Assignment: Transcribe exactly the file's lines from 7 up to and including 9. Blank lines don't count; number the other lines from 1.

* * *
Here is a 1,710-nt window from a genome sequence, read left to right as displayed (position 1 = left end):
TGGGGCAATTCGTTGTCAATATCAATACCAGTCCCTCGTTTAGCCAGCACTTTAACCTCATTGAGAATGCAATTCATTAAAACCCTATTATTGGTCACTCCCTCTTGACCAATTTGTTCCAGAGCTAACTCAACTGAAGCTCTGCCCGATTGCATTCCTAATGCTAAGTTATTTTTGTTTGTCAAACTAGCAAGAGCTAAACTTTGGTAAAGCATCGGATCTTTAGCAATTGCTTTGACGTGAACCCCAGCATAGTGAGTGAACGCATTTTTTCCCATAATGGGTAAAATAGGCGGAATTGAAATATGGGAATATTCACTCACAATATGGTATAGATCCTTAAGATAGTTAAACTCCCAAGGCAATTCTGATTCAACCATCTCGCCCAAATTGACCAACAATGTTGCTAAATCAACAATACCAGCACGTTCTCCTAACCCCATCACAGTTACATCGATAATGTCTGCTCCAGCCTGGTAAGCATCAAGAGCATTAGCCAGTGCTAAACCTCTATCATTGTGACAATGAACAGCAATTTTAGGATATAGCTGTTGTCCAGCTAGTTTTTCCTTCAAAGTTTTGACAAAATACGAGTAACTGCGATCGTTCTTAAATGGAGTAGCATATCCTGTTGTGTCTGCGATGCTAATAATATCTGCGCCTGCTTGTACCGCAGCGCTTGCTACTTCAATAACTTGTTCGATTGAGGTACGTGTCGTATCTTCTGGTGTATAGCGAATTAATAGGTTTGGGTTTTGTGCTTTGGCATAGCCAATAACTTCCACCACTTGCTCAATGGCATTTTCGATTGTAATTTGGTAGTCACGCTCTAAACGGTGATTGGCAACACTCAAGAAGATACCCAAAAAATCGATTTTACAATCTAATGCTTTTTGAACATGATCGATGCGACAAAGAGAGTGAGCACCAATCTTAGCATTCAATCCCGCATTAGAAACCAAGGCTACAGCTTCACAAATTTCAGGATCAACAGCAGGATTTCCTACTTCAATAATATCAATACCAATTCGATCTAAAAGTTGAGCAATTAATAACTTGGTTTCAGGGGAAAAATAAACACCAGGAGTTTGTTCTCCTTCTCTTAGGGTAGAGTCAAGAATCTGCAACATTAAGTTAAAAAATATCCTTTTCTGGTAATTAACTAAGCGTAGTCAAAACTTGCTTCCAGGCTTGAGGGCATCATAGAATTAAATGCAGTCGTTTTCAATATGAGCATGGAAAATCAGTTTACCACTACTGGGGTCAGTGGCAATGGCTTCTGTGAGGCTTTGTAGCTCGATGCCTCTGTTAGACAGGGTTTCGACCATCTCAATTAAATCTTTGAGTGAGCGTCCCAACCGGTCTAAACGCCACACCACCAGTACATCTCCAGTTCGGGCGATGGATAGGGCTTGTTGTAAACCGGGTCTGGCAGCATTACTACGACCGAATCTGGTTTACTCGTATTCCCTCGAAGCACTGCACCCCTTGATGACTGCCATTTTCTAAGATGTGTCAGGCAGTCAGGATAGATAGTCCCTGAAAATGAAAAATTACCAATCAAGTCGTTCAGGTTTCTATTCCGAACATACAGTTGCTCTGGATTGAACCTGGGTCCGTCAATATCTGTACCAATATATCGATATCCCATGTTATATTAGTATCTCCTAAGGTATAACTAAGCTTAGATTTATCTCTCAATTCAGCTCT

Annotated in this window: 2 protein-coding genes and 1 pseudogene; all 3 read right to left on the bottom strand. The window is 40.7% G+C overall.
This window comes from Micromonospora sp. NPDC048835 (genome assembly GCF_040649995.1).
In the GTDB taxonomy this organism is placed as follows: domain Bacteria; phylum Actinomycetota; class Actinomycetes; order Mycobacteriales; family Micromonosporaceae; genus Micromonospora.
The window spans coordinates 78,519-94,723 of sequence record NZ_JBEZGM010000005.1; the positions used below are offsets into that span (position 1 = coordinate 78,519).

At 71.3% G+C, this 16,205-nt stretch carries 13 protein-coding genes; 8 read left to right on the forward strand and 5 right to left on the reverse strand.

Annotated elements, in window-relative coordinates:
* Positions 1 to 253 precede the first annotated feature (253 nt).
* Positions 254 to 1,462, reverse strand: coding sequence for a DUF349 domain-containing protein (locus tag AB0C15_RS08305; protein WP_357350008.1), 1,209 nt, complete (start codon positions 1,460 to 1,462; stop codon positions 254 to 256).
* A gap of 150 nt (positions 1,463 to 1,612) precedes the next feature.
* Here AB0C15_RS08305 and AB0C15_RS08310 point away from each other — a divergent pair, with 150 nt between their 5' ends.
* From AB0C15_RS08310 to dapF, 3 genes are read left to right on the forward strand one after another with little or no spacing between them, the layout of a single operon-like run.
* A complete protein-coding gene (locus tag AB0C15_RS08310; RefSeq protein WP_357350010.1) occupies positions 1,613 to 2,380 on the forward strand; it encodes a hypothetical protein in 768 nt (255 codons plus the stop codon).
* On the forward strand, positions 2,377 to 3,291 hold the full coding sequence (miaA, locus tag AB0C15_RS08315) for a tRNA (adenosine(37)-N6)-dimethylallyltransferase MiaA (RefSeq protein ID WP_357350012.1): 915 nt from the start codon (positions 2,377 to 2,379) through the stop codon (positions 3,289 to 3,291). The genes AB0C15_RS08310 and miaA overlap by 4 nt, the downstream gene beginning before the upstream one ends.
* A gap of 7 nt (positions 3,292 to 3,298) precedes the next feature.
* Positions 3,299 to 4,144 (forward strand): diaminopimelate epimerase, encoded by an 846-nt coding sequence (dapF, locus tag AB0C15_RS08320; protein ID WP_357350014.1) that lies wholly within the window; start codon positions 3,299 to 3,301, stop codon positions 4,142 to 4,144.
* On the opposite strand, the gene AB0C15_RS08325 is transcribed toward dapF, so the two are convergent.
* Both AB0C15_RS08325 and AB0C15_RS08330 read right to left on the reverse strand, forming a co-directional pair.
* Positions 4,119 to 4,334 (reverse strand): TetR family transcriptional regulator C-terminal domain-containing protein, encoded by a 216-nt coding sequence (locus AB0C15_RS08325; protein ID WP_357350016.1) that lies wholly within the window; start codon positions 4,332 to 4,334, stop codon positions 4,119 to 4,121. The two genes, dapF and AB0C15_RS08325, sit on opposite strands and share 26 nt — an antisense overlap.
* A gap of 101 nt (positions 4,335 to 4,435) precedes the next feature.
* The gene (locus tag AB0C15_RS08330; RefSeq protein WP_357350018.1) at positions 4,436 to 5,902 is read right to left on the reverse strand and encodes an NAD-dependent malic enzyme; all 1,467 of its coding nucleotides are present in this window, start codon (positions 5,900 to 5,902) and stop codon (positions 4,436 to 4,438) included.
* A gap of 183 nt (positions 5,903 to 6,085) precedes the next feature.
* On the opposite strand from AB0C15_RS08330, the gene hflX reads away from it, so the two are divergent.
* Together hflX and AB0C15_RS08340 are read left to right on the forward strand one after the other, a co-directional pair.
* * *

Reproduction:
At 71.3% G+C, this 16,205-nt stretch carries 13 protein-coding genes; 8 read left to right on the forward strand and 5 right to left on the reverse strand.

Annotated elements, in window-relative coordinates:
* Positions 1 to 253 precede the first annotated feature (253 nt).